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Pro-NATO Afghan officials are on Taliban hit list, says UN secret report

According to United Nation report the Taliban is searching for people who worked for NATO forces or the previous Afghan government

While the Taliban have been talking about granting “general amnesty” to everyone in Afghanistan, the ground reality is that they are actively searching for people who worked for NATO forces or the previous Afghan government, according to a confidential UN document.

The document prepared by the RHIPTO Norwegian Center for Global Analyses, which provides intelligence to the UN, states that Taliban militants have been going door-to-door to find targets and threatening their family members, the BBC has revealed.

"It is in writing that, unless they give themselves in, the Taliban will arrest and prosecute, interrogate and punish family members on behalf of those individuals."

He warned that anyone on the Taliban's blacklist was in severe danger, and that there could be mass executions, Christian Nellemann, who heads the group that authored the report, told the BBC.

"There are a high number of individuals that are currently being targeted by the Taliban and the threat is crystal clear," Nellemann

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US news channel CNN has also reported from Kabul that officials who have been working with ousted President Ashraf Ghani have been receiving threats on their mobile phones. 

President Joe Biden's promise to evacuate over 20,000 at-risk Afghans who have been working with the U.S. government appears to have run into the Taliban barrier as many of these individuals are facing an uphill task in reaching the airport.

Some of these individuals are still in the provinces and have to go through several Taliban check-points before they can reach Kabul. Many of those who are in Kabul are unable to reach the airport as they cannot get past the gun-toting Taliban fighters who have set up barriers at crucial points.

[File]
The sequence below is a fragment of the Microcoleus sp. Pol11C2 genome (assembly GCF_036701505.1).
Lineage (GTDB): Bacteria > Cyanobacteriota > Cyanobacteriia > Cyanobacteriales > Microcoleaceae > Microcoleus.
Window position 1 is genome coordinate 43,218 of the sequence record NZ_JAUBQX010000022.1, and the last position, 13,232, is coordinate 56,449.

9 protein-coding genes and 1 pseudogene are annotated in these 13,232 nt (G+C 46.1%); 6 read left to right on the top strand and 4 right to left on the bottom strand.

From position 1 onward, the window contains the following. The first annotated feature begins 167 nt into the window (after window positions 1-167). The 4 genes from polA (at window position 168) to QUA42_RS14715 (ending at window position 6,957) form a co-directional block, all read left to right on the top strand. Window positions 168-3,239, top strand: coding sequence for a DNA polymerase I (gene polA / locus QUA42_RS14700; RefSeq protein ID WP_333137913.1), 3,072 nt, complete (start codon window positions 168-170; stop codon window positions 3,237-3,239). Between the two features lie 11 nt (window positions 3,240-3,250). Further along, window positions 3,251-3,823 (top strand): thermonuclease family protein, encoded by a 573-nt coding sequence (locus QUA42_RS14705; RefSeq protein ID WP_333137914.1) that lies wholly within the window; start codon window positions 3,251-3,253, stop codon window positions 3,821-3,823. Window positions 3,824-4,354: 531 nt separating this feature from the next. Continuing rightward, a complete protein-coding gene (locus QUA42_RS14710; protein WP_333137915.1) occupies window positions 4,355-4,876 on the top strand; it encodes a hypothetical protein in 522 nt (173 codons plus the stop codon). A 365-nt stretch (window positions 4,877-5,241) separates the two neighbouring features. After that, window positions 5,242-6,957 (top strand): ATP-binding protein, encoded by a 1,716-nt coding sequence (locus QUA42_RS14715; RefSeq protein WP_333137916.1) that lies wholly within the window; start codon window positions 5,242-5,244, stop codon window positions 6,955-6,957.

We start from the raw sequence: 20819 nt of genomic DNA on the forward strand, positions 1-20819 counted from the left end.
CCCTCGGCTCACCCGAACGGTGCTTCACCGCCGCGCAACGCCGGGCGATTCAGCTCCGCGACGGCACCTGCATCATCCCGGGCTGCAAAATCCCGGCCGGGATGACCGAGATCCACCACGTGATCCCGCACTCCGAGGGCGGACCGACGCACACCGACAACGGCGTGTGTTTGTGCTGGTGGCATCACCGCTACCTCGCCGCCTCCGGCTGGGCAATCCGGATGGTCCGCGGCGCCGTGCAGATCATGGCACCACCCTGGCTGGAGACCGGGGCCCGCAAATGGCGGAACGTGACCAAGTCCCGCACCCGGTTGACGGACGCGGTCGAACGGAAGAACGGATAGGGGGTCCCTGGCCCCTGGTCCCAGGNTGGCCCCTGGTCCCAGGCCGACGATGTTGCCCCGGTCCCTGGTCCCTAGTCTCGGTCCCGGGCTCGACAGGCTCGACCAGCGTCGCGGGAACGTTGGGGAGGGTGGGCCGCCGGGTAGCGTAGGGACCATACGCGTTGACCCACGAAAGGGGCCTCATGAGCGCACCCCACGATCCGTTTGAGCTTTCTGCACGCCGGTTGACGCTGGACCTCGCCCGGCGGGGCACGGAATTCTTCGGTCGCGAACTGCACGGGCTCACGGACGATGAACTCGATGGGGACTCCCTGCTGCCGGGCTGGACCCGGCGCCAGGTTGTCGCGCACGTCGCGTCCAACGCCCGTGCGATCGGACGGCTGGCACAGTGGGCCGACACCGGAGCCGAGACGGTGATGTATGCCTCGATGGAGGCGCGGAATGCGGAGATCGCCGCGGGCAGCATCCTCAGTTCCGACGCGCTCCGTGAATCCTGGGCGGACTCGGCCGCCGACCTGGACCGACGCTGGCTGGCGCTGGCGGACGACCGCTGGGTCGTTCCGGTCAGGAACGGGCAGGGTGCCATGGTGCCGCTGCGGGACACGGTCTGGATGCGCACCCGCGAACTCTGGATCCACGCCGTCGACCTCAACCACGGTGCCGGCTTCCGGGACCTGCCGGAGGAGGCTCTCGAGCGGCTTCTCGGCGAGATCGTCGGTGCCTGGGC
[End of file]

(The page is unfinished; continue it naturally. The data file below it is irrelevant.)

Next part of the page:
An Afghan interpreter working with the Australian government was shot in the leg on Wednesday morning while he was on his way to the airport along with his family to board a military flight to Australia, according to a report in the Guardian.

The Taliban has agreed to “a safe passage” for civilians and this is what the US and NATO want to see unfolding on the ground, but the situation is chaotic and things are not playing out in the desired manner.  

NATO Secretary General Jens Stoltenberg admitted in an interview on CNN that at-risk Afghans were facing a problem in reaching the Kabul airport. He said that NATO was in touch with the Taliban leadership to allow such individuals to come to the airport.

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India’s embassy staff in Kabul had also been held up for a day as they could not reach the Kabul airport on Monday but eventually contact was established with the Taliban leadership to enable them to board the Indian Air Force plane at the Hamid Karzai Airport on Tuesday. Armed Taliban fighters had escorted the Indian contingent to the airport.

However, the Taliban had searched India’s consulates in Herat, Jalalabad and Kandahar and taken away vehicles, despite assurances that they would safeguard all diplomatic missions.

The Taliban also knows the world is watching and have become a lot savvier than their earlier rule as was reflected in the first press conference they hosted in Kabul on Tuesday. It was at this press briefing, which was open to the foreign media, that they had announced a general amnesty even for those who had fought against them.

Analysts are of the view that the Taliban are putting up a façade to get recognition for their regime but there is no real change of heart as such.